How many messages do you get a day? 20, 50, 100? Think again. On average, I get between 200 to 400+ e-mails/day. When spammers point their big guns at me (which happens occasionally) I can get as many as 600-800+ messages per day.
This screen shot from my PerfectMail daily Activity Report e-mail for Nov 19, 2013, and tells me that 49 messages (about 20%) were wanted/delivered. The rest of the messages were blocked as spam.
I could go on about the productivity waste of having to manually screen almost 200 spam messages... but that's what a spam filter is for. Let's take a look at how well PerfectMail does it's job.
Q. How do we find the 49 wanted messages out of all that clutter?
A. By applying a series of progressively more sophisticated real world tests designed to identify dangerous and unwanted messages.
Malicious e-mail is any message that contains a payload (e.g.: attachment) that is designed to harm you or your computer. PerfectMail deals with these messages in 2 ways:
These tests that reject unwanted messages with very level of confidence. In my case, PerfectMail stopped 14 malicious messages.
Sometimes, you just don't want to talk to somebody. PerfectMail takes the same attitude against known spam sources. PerfectMail works with multiple Black List sources to safely reject e-mails from known spam senders. A Black List is a service that safely identifies spam sources by prior activity. These usually include:
PerfectMail can work with multiple sources for unwanted sender information. By default, it queries spamhaus.org but can be configured to use other sources. By safely eliminating messages from known spam sources, PerfectMail safely eliminated 128 messages from my inbasket today.
Why is Outbound e-mail in my daily activity report? Because this information can be very useful. With this information, I can:
But clearly this doesn't affect my inbound e-mail... so let's move on.
Mail that gets through initial checks (i.e.: does not contain a virus and does not originate from a known spam source) is subject to a wide range of additional checks. In a nutshell, these tests:
While all of the above tests are important, the last item is especially so. Spammers usually craft their content to have you take some action (buy something, contact the Nigerian 419 scamer, visit an infected web site, steal your personal information, etc.).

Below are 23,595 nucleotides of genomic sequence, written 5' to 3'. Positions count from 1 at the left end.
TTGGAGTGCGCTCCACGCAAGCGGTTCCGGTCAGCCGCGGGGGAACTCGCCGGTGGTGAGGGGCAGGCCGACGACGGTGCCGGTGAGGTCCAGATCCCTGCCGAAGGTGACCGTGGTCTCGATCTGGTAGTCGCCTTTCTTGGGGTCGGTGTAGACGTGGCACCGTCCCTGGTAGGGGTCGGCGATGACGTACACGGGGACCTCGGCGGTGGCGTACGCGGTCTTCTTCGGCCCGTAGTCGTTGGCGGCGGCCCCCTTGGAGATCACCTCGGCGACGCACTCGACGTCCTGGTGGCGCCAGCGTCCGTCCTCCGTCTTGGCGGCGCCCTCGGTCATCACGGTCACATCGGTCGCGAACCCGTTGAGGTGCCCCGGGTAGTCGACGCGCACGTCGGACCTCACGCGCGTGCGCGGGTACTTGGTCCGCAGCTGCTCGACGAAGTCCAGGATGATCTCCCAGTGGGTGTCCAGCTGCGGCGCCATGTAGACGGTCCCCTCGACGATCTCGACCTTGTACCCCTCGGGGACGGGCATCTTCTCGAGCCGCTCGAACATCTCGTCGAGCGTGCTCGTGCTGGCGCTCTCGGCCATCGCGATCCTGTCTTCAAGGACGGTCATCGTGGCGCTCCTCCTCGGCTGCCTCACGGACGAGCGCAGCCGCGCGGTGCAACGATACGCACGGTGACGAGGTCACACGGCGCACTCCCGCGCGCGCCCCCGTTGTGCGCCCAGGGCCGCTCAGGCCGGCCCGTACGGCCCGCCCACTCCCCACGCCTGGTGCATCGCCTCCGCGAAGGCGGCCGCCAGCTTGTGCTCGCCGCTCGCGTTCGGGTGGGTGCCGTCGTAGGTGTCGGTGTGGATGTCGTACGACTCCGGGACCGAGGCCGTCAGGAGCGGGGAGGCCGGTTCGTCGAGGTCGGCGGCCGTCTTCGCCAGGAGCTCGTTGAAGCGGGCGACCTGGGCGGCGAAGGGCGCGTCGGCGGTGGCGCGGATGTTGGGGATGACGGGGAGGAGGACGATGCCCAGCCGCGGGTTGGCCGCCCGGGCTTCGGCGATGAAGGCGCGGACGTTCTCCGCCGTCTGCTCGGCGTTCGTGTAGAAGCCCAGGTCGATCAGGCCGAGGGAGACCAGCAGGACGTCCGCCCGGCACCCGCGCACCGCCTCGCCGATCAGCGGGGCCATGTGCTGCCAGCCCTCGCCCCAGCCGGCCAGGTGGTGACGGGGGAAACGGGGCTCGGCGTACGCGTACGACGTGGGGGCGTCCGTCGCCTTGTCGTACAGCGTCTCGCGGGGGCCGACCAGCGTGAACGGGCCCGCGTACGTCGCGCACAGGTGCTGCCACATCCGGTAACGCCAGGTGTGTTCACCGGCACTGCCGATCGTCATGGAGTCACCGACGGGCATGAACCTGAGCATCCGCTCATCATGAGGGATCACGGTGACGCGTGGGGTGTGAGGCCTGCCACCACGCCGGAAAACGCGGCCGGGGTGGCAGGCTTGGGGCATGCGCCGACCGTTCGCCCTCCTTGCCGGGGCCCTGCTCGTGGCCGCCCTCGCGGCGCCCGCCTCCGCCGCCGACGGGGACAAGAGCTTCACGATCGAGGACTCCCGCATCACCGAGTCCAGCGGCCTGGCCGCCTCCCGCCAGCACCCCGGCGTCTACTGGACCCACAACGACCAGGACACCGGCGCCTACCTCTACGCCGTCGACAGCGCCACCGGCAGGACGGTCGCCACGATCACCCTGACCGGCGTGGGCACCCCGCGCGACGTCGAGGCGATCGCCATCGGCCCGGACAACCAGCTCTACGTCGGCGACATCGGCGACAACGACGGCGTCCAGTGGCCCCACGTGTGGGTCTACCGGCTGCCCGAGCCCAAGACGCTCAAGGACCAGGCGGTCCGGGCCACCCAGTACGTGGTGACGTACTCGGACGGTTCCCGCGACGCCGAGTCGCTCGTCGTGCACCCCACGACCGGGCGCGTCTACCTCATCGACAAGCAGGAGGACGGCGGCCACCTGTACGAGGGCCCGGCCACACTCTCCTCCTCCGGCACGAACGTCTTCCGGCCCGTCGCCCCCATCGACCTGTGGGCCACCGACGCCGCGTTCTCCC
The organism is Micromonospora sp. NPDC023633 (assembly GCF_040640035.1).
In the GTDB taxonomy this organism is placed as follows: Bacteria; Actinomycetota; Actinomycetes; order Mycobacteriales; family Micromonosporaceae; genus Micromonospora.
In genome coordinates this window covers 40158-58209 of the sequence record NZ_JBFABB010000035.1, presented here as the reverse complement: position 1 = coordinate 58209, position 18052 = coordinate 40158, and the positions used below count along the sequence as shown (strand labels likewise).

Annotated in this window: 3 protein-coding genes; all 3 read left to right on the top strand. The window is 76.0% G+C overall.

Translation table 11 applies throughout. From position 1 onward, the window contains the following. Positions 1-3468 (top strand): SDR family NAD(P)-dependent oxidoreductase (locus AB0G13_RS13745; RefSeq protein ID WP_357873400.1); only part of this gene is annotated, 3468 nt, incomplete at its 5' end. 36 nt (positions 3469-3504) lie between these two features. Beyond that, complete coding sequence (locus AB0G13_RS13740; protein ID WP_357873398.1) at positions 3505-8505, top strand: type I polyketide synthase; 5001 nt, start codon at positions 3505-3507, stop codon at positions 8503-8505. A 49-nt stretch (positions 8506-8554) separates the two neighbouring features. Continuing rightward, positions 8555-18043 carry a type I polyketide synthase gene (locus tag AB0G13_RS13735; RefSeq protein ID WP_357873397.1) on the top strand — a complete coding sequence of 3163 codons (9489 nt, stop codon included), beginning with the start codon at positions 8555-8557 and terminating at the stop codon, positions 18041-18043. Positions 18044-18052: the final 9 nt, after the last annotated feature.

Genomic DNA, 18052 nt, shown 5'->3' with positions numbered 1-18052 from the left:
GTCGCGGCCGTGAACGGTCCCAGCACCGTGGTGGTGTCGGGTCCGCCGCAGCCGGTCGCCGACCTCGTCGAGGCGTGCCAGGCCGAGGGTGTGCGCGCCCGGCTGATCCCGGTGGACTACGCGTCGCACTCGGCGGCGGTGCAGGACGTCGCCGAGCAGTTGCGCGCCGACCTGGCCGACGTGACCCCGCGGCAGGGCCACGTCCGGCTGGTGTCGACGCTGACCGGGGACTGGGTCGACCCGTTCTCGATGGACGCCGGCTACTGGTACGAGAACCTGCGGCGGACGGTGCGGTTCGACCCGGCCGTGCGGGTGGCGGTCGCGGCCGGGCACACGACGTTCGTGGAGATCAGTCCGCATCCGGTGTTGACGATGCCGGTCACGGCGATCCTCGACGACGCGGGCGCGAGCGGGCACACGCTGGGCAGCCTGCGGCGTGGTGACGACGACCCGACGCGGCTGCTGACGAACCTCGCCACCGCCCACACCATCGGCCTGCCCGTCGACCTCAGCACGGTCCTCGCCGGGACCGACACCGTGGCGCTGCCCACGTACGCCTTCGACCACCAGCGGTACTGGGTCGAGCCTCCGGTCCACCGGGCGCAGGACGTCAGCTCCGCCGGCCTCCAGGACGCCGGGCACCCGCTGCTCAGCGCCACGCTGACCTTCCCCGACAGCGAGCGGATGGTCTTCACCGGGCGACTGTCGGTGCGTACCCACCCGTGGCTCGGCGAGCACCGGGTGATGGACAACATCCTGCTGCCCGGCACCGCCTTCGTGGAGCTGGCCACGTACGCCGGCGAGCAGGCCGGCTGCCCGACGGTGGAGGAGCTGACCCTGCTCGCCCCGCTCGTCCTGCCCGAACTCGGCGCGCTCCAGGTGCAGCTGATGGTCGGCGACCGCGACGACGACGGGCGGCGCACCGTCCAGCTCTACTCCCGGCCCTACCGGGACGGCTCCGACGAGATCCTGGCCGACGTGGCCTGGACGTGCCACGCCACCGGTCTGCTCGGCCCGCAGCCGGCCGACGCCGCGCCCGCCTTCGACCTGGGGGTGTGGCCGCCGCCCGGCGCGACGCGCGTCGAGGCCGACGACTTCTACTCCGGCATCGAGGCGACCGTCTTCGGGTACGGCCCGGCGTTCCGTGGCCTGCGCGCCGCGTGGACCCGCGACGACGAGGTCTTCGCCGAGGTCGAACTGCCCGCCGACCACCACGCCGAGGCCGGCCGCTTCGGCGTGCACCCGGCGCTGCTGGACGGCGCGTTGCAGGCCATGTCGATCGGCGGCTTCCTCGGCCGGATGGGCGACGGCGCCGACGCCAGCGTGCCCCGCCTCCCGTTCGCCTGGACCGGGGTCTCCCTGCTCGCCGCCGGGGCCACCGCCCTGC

To protect against these threats, PerfectMail includes the usual suite of content tests including:
But, PerfectMail also has some very exciting (and fully automated) features to help correctly identify and block spam. Here are just some of it's capabilities:
PerfectMail placed 39 messages into our quarantine due to content related concerns.
Through a combination of tests, from basic to advanced, PerfectMail thoroughly examines all aspects of an inbound message. Messages are scored when we see questionable behavior (attempts at abuse or not following e-mail best practices). If a message score exceeds a preset maximum, the message is saved in the quarantine and not delivered to the recipient.
To protect against false positives (incorrectly blocking wanted e-mail), PerfectMail keeps a copy of all content blocked messages in a local message archive. It sends all protected users daily activity reports with a list of all blocked messages. From these reports, users can review and release wanted messages from the quarantine.
How effective is the quarantine? My experience is typical of most PerfectMail users. In a normal week, I release no more than 2-3 messages from the quarantine (out of 1,750+ (7 days x 250 messages/day)). This yields an accuracy rate of about 99.8%
My inbox is clean and uncluttered with spam. Because of PerfectMail's very high accuracy rate, I spend my precious time on valid e-mails and not rummaging through the quarantine.